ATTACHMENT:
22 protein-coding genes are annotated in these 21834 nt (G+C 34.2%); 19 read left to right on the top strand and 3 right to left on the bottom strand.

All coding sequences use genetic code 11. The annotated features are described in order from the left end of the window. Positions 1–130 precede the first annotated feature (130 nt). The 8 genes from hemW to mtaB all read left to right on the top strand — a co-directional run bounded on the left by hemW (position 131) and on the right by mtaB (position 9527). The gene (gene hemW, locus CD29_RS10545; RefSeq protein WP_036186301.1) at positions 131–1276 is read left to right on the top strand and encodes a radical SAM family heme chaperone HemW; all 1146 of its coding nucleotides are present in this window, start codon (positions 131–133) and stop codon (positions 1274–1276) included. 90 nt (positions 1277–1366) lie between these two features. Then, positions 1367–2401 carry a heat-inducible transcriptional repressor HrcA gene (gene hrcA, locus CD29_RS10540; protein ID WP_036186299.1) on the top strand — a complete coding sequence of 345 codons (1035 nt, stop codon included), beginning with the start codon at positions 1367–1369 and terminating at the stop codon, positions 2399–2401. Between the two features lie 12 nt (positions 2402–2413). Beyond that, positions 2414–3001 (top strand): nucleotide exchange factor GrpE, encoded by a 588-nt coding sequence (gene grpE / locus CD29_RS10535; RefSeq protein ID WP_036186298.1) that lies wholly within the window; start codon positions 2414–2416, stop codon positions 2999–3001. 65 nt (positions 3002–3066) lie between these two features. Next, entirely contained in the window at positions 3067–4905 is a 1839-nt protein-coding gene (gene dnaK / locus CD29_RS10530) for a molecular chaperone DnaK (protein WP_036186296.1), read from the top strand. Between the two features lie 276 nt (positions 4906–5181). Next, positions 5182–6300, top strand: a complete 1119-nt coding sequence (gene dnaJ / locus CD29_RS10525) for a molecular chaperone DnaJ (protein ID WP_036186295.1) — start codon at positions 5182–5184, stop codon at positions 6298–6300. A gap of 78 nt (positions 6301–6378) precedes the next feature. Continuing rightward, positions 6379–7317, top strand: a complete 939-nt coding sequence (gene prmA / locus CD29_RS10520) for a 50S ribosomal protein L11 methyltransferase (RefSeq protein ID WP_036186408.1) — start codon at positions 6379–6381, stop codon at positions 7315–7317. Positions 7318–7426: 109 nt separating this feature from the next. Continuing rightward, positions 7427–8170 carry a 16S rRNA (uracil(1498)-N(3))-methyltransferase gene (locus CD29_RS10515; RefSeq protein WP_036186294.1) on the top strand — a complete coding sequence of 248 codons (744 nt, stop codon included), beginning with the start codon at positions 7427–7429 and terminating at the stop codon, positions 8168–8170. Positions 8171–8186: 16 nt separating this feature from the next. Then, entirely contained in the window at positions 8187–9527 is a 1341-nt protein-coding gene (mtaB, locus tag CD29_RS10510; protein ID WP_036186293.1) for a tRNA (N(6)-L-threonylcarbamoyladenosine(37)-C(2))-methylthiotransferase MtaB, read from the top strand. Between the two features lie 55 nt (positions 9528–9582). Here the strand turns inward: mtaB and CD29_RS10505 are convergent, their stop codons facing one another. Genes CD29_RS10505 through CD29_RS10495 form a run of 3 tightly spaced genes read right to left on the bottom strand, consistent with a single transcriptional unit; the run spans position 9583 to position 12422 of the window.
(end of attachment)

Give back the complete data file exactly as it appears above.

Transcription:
22 protein-coding genes are annotated in these 21834 nt (G+C 34.2%); 19 read left to right on the top strand and 3 right to left on the bottom strand.

All coding sequences use genetic code 11. The annotated features are described in order from the left end of the window. Positions 1–130 precede the first annotated feature (130 nt). The 8 genes from hemW to mtaB all read left to right on the top strand — a co-directional run bounded on the left by hemW (position 131) and on the right by mtaB (position 9527). The gene (gene hemW, locus CD29_RS10545; RefSeq protein WP_036186301.1) at positions 131–1276 is read left to right on the top strand and encodes a radical SAM family heme chaperone HemW; all 1146 of its coding nucleotides are present in this window, start codon (positions 131–133) and stop codon (positions 1274–1276) included. 90 nt (positions 1277–1366) lie between these two features. Then, positions 1367–2401 carry a heat-inducible transcriptional repressor HrcA gene (gene hrcA, locus CD29_RS10540; protein ID WP_036186299.1) on the top strand — a complete coding sequence of 345 codons (1035 nt, stop codon included), beginning with the start codon at positions 1367–1369 and terminating at the stop codon, positions 2399–2401. Between the two features lie 12 nt (positions 2402–2413). Beyond that, positions 2414–3001 (top strand): nucleotide exchange factor GrpE, encoded by a 588-nt coding sequence (gene grpE / locus CD29_RS10535; RefSeq protein ID WP_036186298.1) that lies wholly within the window; start codon positions 2414–2416, stop codon positions 2999–3001. 65 nt (positions 3002–3066) lie between these two features. Next, entirely contained in the window at positions 3067–4905 is a 1839-nt protein-coding gene (gene dnaK / locus CD29_RS10530) for a molecular chaperone DnaK (protein WP_036186296.1), read from the top strand. Between the two features lie 276 nt (positions 4906–5181). Next, positions 5182–6300, top strand: a complete 1119-nt coding sequence (gene dnaJ / locus CD29_RS10525) for a molecular chaperone DnaJ (protein ID WP_036186295.1) — start codon at positions 5182–5184, stop codon at positions 6298–6300. A gap of 78 nt (positions 6301–6378) precedes the next feature. Continuing rightward, positions 6379–7317, top strand: a complete 939-nt coding sequence (gene prmA / locus CD29_RS10520) for a 50S ribosomal protein L11 methyltransferase (RefSeq protein ID WP_036186408.1) — start codon at positions 6379–6381, stop codon at positions 7315–7317. Positions 7318–7426: 109 nt separating this feature from the next. Continuing rightward, positions 7427–8170 carry a 16S rRNA (uracil(1498)-N(3))-methyltransferase gene (locus CD29_RS10515; RefSeq protein WP_036186294.1) on the top strand — a complete coding sequence of 248 codons (744 nt, stop codon included), beginning with the start codon at positions 7427–7429 and terminating at the stop codon, positions 8168–8170. Positions 8171–8186: 16 nt separating this feature from the next. Then, entirely contained in the window at positions 8187–9527 is a 1341-nt protein-coding gene (mtaB, locus tag CD29_RS10510; protein ID WP_036186293.1) for a tRNA (N(6)-L-threonylcarbamoyladenosine(37)-C(2))-methylthiotransferase MtaB, read from the top strand. Between the two features lie 55 nt (positions 9528–9582). Here the strand turns inward: mtaB and CD29_RS10505 are convergent, their stop codons facing one another. Genes CD29_RS10505 through CD29_RS10495 form a run of 3 tightly spaced genes read right to left on the bottom strand, consistent with a single transcriptional unit; the run spans position 9583 to position 12422 of the window.